By Colleen Jenkins
GREENSBORO, North Carolina (Reuters) - Jurors resumed deliberations on Monday in the federal campaign finance case against former U.S. Senator John Edwards, who is accused of using political funds to hide his pregnant mistress as he sought the presidency.
Legal experts have said the outcome of the trial could expand the scope of what qualifies as campaign contributions in future elections.
A jury of eight men and four women in Greensboro, North Carolina, considered the case for about 5 1/2 hours on Friday before breaking for the weekend.
They must reach a unanimous verdict to convict Edwards, a two-time presidential candidate and the Democrats' 2004 vice presidential nominee, on any of the six felony counts he faces.
Jurors have nearly four weeks of testimony to weigh as they decide whether Edwards, 58, coordinated a cover-up aimed at keeping voters from learning of his extramarital affair while he sought the 2008 Democratic presidential nomination.
During their first day of deliberation on Friday, jurors requested office supplies and a full list of the exhibits published during the trial. They also asked to review certain evidence and testimony.
Prosecutors said Edwards masterminded a scheme that resulted in more than $900,000 from two supporters being secretly funneled to his mistress, Rielle Hunter, and his aide, Andrew Young, who during the campaign falsely declared paternity of the baby Edwards fathered.
The Federal Election Campaign Act states that excess contributions are illegal if they are made for the purpose of influencing an election for federal office.
Edwards' attorneys acknowledged that the former senator from North Carolina knew about the $2,300 limit on contributions from individuals.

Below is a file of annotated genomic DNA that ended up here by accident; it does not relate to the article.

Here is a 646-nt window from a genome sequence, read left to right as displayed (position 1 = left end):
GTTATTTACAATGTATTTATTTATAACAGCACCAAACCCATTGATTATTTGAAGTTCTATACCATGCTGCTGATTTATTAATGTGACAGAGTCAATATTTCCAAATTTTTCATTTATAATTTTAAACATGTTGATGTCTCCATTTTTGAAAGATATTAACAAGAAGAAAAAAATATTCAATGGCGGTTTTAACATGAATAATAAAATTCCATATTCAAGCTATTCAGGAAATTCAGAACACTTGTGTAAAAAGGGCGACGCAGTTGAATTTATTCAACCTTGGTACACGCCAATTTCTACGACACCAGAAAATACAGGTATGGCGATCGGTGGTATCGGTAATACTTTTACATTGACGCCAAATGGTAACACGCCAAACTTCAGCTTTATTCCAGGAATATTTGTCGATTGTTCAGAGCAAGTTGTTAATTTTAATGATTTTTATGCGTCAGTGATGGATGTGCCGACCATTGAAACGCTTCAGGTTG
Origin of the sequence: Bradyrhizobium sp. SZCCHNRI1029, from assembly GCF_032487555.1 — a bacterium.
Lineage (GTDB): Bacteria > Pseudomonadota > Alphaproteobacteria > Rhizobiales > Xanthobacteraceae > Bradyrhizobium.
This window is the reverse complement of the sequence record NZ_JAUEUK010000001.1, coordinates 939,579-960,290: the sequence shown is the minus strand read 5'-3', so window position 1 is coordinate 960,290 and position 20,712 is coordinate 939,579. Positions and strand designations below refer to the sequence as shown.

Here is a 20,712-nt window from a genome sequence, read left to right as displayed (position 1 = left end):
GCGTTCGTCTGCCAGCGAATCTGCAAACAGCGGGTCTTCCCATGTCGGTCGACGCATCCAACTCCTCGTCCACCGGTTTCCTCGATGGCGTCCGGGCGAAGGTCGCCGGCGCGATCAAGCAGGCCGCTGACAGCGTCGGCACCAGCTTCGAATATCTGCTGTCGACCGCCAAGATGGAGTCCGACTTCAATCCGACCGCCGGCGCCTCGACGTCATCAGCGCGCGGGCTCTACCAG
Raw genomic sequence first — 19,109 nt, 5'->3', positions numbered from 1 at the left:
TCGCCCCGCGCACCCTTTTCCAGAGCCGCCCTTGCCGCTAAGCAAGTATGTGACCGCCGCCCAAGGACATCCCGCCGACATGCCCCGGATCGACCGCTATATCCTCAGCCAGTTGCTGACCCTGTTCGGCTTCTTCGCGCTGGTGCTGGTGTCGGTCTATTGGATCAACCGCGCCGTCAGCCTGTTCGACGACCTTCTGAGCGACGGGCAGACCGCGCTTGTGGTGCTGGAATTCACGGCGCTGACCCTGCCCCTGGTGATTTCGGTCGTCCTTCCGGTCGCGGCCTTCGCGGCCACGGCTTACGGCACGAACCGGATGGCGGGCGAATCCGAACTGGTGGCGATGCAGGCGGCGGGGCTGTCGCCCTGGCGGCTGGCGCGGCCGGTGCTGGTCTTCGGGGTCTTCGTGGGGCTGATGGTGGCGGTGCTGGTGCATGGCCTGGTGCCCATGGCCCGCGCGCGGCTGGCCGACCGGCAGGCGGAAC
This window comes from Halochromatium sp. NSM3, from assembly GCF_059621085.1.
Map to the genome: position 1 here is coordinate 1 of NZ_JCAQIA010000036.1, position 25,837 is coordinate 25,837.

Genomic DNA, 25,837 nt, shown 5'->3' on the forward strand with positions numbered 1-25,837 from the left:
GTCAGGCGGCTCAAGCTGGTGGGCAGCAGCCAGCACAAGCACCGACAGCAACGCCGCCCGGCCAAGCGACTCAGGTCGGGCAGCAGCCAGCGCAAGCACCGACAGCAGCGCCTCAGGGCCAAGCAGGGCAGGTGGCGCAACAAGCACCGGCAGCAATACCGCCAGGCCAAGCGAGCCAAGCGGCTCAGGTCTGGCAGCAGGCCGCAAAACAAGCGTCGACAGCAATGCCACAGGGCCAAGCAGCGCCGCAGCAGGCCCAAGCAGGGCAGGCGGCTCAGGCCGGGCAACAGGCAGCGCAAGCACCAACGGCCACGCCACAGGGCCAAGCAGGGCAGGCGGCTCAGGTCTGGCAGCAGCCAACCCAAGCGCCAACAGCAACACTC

But they argued that the payments from heiress Rachel "Bunny" Mellon and trial lawyer Fred Baron were private gifts - not campaign contributions - made to support Hunter and to prevent Edwards' cancer-stricken wife, Elizabeth, from learning he had fathered a child with his mistress.
"The bigger issue the defense raised is whether they were contributions at all," said Catherine Dunham, an Elon University law professor who has attended the trial. "It's an area where there isn't a lot of law."
Dunham said that legal point would be central to an appeal if Edwards is convicted of any of the charges, which include conspiring to solicit the money, receiving more than the $2,300 allowed from any one donor, and failing to report the payments as contributions.
Each count carries a sentence of up to five years in prison and a $250,000 fine.
Regardless of the trial's outcome, Dunham said the case sent a strong message about the Justice Department's willingness to pursue those who take illegal contributions.
"They have shown political candidates everywhere that they have a viable case under the law," Dunham said.
(Additional reporting by Wade Rawlins; Editing by Vicki Allen)